Wednesday, February 26, 2014
(Bodyweight Variation of a "1-Arm/1-Leg Stiff-Legged Deadlift")
Improving Posture- A simple way to improve your posture is to alter your “pull:push ratio.” Specifically, your program should contain more pulling than pushing. Seated Rowing, Chin-ups, Pull-ups, Dumbbell Rows, etc… should be performed in a 3:1 ratio with Push-ups, Dumbbell Pressing, etc…
Strength Progressions- A common way to challenge your muscles is to gradually increase the amount of weight you lift. However, this progression in weight should be as small as possible. For example, if 20 lbs. on a given exercise is too light, 30 lbs. is too much (50%) of a jump. Consider 22.5 lbs. if possible. Your muscles may tolerate the jump, but your ligaments and tendons also have to adjust. The 2.5 lb. plates are very underrated. Use them as a means of sensible strength progressions.
Lower Body Training Balance- Squat and lunge variations are common “knee-dominant” lower body exercises, but to develop strength symmetry through the legs, your program should incorporate “hip-dominant” exercises as well. Movements such as Stiff-Legged Deadlift (SLDL) variations and Hip Extension variations should be included in your lower body training to strengthen the “Posterior Chain” (i.e. Glutes and Hamstrings). This mode of training is a great way to protect the knee joint and may also reduce the incidence of injury (i.e. ACL, Meniscal tears, etc…)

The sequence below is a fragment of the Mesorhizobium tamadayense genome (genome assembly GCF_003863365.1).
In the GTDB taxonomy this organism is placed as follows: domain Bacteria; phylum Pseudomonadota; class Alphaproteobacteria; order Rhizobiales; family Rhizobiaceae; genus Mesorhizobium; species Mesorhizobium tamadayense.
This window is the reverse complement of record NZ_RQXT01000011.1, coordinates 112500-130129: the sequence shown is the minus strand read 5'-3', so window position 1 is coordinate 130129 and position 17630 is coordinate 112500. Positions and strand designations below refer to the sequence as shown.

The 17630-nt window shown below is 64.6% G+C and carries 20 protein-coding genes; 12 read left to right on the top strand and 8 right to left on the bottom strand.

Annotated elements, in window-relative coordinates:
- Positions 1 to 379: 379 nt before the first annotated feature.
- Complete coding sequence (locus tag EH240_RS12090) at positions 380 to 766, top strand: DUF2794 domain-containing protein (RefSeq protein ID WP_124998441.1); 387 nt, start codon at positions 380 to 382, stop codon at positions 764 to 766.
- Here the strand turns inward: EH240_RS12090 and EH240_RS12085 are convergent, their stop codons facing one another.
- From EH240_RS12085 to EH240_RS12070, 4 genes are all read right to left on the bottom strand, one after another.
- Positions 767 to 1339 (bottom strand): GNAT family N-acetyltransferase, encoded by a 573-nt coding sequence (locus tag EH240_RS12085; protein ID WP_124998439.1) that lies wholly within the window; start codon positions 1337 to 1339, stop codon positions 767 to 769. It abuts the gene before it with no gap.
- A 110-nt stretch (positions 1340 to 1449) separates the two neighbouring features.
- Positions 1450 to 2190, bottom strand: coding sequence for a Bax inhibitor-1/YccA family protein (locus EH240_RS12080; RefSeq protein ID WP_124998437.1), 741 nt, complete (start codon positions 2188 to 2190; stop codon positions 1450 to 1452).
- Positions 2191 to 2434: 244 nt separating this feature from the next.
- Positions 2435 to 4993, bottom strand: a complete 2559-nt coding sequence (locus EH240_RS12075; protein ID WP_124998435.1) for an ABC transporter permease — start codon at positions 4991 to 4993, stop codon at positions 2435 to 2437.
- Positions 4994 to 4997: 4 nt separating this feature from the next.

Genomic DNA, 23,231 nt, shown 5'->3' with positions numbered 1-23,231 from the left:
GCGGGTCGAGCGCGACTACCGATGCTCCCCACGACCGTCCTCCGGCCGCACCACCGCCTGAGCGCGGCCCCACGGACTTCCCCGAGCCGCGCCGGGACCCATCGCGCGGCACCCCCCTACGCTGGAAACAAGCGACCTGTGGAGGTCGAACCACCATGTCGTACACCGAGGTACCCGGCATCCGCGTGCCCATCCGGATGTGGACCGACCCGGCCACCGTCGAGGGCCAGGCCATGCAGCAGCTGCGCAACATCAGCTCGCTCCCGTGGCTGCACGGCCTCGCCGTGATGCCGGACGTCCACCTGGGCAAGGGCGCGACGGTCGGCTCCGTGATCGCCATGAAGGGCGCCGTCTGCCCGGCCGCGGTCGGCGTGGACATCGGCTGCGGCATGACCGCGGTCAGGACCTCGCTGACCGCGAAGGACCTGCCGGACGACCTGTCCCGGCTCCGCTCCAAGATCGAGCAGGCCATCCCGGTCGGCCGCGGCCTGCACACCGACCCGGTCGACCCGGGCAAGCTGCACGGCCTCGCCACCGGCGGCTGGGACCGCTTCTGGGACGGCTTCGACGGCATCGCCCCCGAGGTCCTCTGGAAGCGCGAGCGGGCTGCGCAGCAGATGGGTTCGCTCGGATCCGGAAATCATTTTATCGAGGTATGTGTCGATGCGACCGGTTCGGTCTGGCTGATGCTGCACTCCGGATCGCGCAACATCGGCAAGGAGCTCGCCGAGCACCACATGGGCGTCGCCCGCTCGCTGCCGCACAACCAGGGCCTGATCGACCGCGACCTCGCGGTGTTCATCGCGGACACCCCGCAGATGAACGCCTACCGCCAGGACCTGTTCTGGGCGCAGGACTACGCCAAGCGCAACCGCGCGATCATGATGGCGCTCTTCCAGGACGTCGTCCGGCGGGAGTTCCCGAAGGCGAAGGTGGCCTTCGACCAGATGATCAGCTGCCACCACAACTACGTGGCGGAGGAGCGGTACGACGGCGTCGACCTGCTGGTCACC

Saturday, February 15, 2014
Sunday, February 09, 2014
Saturday, February 08, 2014
Thursday, February 06, 2014
Good article in today's Boston Globe. Check it out here:
Wednesday, February 05, 2014
Rachel Frederickson, a 24-year-old who started the weight loss contest at 260 pounds, was crowned the winner by losing about 60 percent of her body weight and weighing in at a very lean 105 pounds. The concern among some viewers is that Rachel went too far and lost too much weight.
Personally, I think she looks waaaaay too skinny.
Check out the full breakdown here: http://www.boston.com/lifestyle/health/blog/nutrition/2014/02/did_the_biggest_loser_really_h.html